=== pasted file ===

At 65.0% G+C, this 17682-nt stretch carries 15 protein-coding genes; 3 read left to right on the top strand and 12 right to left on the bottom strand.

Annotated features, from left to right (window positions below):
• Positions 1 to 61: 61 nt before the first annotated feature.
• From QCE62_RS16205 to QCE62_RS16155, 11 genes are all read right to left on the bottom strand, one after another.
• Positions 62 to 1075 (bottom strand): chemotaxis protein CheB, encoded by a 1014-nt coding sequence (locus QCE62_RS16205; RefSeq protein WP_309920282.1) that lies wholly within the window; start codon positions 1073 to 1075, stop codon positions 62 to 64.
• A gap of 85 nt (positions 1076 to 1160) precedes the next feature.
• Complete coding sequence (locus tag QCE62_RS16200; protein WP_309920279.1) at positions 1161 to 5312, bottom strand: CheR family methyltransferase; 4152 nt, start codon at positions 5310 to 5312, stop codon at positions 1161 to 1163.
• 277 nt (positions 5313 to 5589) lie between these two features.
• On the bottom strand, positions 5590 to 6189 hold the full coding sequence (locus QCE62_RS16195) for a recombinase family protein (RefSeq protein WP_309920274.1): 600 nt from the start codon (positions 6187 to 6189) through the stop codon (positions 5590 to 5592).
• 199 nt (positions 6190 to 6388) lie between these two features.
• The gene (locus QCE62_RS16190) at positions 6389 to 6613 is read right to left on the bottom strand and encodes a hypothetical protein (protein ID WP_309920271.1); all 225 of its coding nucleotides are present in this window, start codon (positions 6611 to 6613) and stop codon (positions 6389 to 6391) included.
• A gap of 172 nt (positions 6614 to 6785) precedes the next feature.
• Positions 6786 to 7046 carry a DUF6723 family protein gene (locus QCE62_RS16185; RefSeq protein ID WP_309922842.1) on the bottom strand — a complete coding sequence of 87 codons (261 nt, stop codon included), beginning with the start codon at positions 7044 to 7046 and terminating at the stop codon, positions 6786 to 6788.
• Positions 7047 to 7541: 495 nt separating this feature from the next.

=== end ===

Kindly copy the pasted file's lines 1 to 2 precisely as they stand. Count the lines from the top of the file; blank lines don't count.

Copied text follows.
At 65.0% G+C, this 17682-nt stretch carries 15 protein-coding genes; 3 read left to right on the top strand and 12 right to left on the bottom strand.

Annotated features, from left to right (window positions below):